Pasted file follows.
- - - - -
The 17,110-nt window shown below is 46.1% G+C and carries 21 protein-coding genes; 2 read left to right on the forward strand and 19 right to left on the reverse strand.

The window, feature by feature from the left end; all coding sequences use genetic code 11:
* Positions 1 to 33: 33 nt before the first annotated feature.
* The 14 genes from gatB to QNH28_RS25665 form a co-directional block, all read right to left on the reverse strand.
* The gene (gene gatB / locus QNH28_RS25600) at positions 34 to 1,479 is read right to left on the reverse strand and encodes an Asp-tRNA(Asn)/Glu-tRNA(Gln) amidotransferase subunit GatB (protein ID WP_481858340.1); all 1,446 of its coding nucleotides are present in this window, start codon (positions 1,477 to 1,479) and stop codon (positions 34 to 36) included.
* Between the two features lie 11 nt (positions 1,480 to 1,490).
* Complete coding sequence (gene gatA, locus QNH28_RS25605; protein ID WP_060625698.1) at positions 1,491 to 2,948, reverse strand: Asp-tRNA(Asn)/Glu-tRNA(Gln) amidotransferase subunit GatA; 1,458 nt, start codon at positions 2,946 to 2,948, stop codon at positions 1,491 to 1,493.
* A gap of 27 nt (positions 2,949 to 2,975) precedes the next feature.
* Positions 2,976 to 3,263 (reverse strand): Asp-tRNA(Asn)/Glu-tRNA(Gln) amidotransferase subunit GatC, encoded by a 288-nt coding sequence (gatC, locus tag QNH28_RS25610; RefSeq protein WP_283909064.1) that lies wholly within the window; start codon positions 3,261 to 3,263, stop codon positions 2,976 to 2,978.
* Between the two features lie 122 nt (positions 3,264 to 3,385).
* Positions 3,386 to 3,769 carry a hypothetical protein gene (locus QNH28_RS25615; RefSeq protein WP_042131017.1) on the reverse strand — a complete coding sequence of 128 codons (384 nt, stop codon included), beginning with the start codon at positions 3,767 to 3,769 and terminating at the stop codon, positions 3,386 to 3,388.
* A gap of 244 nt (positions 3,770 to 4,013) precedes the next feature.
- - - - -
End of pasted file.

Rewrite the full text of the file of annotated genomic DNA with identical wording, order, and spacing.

The 17,110-nt window shown below is 46.1% G+C and carries 21 protein-coding genes; 2 read left to right on the forward strand and 19 right to left on the reverse strand.

The window, feature by feature from the left end; all coding sequences use genetic code 11:
* Positions 1 to 33: 33 nt before the first annotated feature.
* The 14 genes from gatB to QNH28_RS25665 form a co-directional block, all read right to left on the reverse strand.
* The gene (gene gatB / locus QNH28_RS25600) at positions 34 to 1,479 is read right to left on the reverse strand and encodes an Asp-tRNA(Asn)/Glu-tRNA(Gln) amidotransferase subunit GatB (protein ID WP_481858340.1); all 1,446 of its coding nucleotides are present in this window, start codon (positions 1,477 to 1,479) and stop codon (positions 34 to 36) included.
* Between the two features lie 11 nt (positions 1,480 to 1,490).
* Complete coding sequence (gene gatA, locus QNH28_RS25605; protein ID WP_060625698.1) at positions 1,491 to 2,948, reverse strand: Asp-tRNA(Asn)/Glu-tRNA(Gln) amidotransferase subunit GatA; 1,458 nt, start codon at positions 2,946 to 2,948, stop codon at positions 1,491 to 1,493.
* A gap of 27 nt (positions 2,949 to 2,975) precedes the next feature.
* Positions 2,976 to 3,263 (reverse strand): Asp-tRNA(Asn)/Glu-tRNA(Gln) amidotransferase subunit GatC, encoded by a 288-nt coding sequence (gatC, locus tag QNH28_RS25610; RefSeq protein WP_283909064.1) that lies wholly within the window; start codon positions 3,261 to 3,263, stop codon positions 2,976 to 2,978.
* Between the two features lie 122 nt (positions 3,264 to 3,385).
* Positions 3,386 to 3,769 carry a hypothetical protein gene (locus QNH28_RS25615; RefSeq protein WP_042131017.1) on the reverse strand — a complete coding sequence of 128 codons (384 nt, stop codon included), beginning with the start codon at positions 3,767 to 3,769 and terminating at the stop codon, positions 3,386 to 3,388.
* A gap of 244 nt (positions 3,770 to 4,013) precedes the next feature.